Much time has passed. I haven't seen my father since I was 16. It was then that my mother divorced him, bodyguards, restraining orders, safe houses, and all. He frightened us too much; there were things too horrific to ignore. Vietnam had broken him, and he drank until he was so angry that something had to be destroyed.

He sometimes had trouble distinguishing who he was. This meant that on occasion he still saw his best friend Frank who died by his side in the jungle. The 'damn thieving monkeys' in the trees would steal his cigarettes while he slept just because they liked the feel of rubbing nicotine between their fingers. Sometimes a little Vietnamese child begged him for his chocolate bars. Among the hours of his night terrors, sharp remembrances of his past left him thrashing at any shadow that moved within our trailer's simulated wood grain walls. I, too, became a soldier then. In the closet where I hid, vacuum bags became sandbags to hide behind in the secret POW camp of suburbia. The fear was unconquerable.

My mother and I had been in and out of women's shelters since I could remember, trying to escape from the person we were trying to love. He hurt us physically with an ogre-like wrath, but that didn't hurt as much as the lack of his love for us. For some reason, it never does. I think that vulnerability is the core of love and love is what makes us human. But that is also why it hurts so much. Being human hurts.

It seems like it's been a hundred years since I last spoke with him. I phoned him once, 10 years later, and he replied with the same acidic terrorization that I had left him with. I hung up the phone, bawling and choking, asking the air why he didn't love me. And I knew I could never contact him again. When he seethed to me venomously, "You have no father," it was then that I yet again summoned up that tearing feeling of loss and grief. I most definitely did have a father. And though I should have been indignant with fury from the offense of his words, I crumbled as I have always done.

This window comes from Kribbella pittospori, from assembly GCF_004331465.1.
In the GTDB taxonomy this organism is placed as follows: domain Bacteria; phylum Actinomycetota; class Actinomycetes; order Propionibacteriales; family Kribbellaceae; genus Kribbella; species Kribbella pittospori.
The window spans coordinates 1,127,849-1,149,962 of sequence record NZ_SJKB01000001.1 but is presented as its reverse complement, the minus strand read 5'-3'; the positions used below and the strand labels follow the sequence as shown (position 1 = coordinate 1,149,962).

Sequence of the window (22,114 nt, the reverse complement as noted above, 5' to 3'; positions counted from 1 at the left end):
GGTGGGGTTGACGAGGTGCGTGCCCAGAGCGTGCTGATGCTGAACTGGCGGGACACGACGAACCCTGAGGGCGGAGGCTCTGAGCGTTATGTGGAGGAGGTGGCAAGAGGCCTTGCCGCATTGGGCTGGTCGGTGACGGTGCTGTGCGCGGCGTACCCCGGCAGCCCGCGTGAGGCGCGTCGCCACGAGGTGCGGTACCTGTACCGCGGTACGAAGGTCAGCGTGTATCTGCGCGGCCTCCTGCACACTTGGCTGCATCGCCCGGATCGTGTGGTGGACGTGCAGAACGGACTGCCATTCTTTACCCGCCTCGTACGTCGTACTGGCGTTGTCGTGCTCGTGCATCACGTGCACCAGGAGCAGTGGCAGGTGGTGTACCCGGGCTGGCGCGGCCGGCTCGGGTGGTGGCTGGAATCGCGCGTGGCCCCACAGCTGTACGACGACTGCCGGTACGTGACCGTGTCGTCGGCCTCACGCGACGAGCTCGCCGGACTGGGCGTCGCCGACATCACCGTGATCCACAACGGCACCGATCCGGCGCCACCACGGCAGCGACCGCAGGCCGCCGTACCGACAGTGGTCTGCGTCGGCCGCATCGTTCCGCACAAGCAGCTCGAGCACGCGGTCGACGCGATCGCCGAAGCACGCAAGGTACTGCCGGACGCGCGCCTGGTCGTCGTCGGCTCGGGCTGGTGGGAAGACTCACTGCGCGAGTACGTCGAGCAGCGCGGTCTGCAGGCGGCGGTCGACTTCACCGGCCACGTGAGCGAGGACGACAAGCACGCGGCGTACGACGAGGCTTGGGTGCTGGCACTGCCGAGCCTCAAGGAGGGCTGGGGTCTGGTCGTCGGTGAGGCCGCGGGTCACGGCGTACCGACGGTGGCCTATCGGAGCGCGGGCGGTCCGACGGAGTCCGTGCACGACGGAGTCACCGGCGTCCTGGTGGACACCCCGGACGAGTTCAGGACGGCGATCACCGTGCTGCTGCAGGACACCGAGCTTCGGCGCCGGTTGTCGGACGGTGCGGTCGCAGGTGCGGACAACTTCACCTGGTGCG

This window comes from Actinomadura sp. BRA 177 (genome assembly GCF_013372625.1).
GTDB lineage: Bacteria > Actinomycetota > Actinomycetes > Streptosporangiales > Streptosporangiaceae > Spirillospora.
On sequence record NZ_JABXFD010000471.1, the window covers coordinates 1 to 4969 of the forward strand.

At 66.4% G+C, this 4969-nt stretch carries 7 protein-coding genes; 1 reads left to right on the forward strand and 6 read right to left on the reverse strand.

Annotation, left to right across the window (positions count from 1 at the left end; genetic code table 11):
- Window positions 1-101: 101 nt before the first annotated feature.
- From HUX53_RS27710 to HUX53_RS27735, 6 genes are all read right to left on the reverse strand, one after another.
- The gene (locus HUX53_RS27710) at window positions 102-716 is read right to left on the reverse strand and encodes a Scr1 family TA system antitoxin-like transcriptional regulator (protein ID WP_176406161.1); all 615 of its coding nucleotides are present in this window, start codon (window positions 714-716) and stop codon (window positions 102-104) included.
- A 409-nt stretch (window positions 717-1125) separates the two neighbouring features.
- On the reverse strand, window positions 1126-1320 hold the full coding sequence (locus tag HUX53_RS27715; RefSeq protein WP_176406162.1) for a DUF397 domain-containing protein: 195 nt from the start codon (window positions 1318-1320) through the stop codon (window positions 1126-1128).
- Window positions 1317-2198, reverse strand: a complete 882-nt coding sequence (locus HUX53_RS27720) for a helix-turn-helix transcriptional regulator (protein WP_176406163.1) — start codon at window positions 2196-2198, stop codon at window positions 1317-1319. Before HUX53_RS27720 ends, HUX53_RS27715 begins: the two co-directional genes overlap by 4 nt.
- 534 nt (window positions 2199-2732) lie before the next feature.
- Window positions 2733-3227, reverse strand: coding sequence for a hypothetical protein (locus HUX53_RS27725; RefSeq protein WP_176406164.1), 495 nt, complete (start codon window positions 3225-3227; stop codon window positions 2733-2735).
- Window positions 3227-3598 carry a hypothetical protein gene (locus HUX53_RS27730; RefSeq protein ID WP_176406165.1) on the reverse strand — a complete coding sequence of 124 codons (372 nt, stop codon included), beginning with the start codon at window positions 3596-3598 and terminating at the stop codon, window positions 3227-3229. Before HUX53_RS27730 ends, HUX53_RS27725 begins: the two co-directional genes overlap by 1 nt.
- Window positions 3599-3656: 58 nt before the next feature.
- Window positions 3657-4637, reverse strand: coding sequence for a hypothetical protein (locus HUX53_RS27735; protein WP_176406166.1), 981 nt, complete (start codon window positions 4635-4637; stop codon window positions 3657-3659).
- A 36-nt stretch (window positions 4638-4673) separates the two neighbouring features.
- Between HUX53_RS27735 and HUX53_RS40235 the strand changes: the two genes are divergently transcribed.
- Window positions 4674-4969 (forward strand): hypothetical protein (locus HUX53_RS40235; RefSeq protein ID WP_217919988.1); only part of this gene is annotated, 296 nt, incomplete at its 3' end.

From time to time I still wonder about our relationship on this earth. I wonder where we fit in. I wonder what it was all for and what God was thinking when he put us in the same trench for those years that we fought side by side and still against each other. I wonder about my father, whether he is safe and well. I thought a lot about all of this and have come to only one truthful conclusion. I now know why I was made his daughter and not someone else's—because I can forgive him entirely, even through the years of impair, and I can love him still. I mourn his life. I dread his death. I have found a place of compassion, strength, and an understanding of grace despite all of the pain and bitterness handed down to me. If my father was well, I think he would have wanted me to embrace this design of grace and gain strength from it, just as I hope someday he is able to do.